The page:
- The Washington Times - Tuesday, June 12, 2001

Navy Secretary Gordon England has recused himself from participating in Bush administration deliberations on whether his former employer, General Dynamics, should be permitted to buy Newport News Shipbuilding Inc.
A Navy spokesman confirmed to The Washington Times that Mr. England, who was an executive vice president at GD before being tapped to lead the Navy, was not taking part in the Navys recommendation process.
Mr. England had run into one trouble spot during Senate confirmation hearings. Several senators, including Senate Armed Services Chairman Carl Levin, Michigan Democrat, closely questioned the nominee on whether he would participate in decisions affecting General Dynamics, the Pentagons No. 5 contractor.
Mr. England was noncommittal at the hearing but later worked out an understanding with senators that paved the way for his full Senate confirmation.
"Yes, he has recused himself from any deliberations on Newport News," the Navy spokesman said yesterday.
In April, General Dynamics made a friendly $2.1 billion cash offer for Newport News, the only producer of large-deck aircraft carriers. If the Bush administration allows the deal to go through, GD would own the Navys only two nuclear shipyards, Newport News in Virginia and Electric Boat in Connecticut.
GDs bid brought a competing offer of $2.1 billion in cash and stock from the Navys other major shipbuilder, Northrop Grumman Corp. The company this year bought two large shipyards, Engalls Shipbuilding in Mississippi and Avondale Industries in Louisiana.
Senate Minority Leader Trent Lott, Mississippi Republican, has asked the administration to disapprove the GD purchase, which would give the company ownership of four of the Navys six principal yards. He said he fears a much larger General Dynamics, with a monopoly on construction of all nuclear-powered submarines and aircraft carriers, will dominate the industry and choke off work for Engalls, Mississippis largest employer.
On June 8, Mr. Lott sent a second letter of protest to Defense Secretary Donald H. Rumsfeld. The senator cited a recently updated Congressional Research Service analysis of a merger that GD first proposed in 1999, but which the Clinton administration turned down as anti-competitive.
The report says that the merger would concentrate 70 percent of annual shipbuilding revenues, more than 80 percent of ship design and engineering staff, and more than 95 percent of ship research and development funding in one company.
"It would be a mistake for the government to allow the concentration of all nuclear shipbuilding and about half of all non-nuclear Navy shipbuilding on one company," Mr. Lott wrote.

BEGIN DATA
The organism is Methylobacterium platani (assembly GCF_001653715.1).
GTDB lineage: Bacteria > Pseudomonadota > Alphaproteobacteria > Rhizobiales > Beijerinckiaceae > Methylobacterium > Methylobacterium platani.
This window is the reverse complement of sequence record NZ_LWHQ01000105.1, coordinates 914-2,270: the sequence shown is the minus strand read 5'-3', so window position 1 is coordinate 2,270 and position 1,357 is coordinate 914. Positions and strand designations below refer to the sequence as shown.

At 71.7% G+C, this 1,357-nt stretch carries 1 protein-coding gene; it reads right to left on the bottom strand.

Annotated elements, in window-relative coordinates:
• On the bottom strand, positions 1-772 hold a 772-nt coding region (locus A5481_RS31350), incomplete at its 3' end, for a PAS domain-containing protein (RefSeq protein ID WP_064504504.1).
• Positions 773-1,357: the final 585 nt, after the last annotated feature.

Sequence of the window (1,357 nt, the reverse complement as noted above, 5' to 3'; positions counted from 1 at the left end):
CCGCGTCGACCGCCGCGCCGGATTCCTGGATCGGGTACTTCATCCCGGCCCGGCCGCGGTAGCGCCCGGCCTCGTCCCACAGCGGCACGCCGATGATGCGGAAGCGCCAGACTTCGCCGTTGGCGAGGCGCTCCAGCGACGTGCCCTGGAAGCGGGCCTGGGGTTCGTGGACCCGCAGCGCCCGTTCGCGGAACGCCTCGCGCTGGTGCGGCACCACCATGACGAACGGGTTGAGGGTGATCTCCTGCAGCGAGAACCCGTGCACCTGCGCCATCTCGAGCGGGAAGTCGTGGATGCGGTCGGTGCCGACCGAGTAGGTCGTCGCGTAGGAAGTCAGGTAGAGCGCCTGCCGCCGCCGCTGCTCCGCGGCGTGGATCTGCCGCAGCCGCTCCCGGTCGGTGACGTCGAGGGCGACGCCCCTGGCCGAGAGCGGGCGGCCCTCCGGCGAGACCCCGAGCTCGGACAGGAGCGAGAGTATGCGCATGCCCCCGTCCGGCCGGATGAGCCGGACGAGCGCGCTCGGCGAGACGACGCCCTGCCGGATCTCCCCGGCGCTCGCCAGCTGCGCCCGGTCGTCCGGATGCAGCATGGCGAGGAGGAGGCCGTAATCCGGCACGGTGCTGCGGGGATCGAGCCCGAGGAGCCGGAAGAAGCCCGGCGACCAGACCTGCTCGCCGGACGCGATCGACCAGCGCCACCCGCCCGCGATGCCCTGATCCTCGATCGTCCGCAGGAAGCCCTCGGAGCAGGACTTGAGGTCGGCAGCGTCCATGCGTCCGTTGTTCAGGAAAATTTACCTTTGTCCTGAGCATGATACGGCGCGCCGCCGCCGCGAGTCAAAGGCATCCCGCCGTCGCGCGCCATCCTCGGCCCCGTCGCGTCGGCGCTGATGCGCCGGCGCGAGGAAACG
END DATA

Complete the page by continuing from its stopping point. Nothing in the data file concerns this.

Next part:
A GD spokesman yesterday took issue with the CRS findings, saying they do not fully reflect todays shipbuilding environment. For example, he said, the industry subcontracts non-nuclear work to about 6,000 engineers outside either company. The spokesman said GD will be submitting what it considers more accurate numbers to the administration.
A three-tiered team made up of officials from the Navy, the office of the secretary of defense and the Justice Department now is scrutinizing the GD and Northrop Grumman offers. The test is whether the merger would harm national security by being anti-competitive. Deputy Defense Secretary Paul Wolfowitz will make the Pentagons recommendation to Justice.
One industry source predicted the administration will approve both offers and then let the free market dictate who can close the deal. The source predicted the Justice Department will make a final decision by the end of July.
GD is promising the Pentagon that acquisition of Newport News will produce $2 billion in savings over 10 years by consolidating nuclear work. To members of Congress worried about home-state jobs, it has pledged not to close any of its yards such as Electric Boat, Bath Iron Works in Maine or National Steel and Shipbuilding Co. in California. It also says there will be no merger-related layoffs a promise that shipbulding analysts say will be difficult to keep if $2 billion in savings are to be generated.
GD contends its offer does not violate federal anti-trust laws because there is no real competition today for nuclear-powered ships. Newport News is the only builder of large-deck carriers, and Electric Boat and Newport News are in a teaming arrangement to build the Virginia-class nuclear attack submarine.

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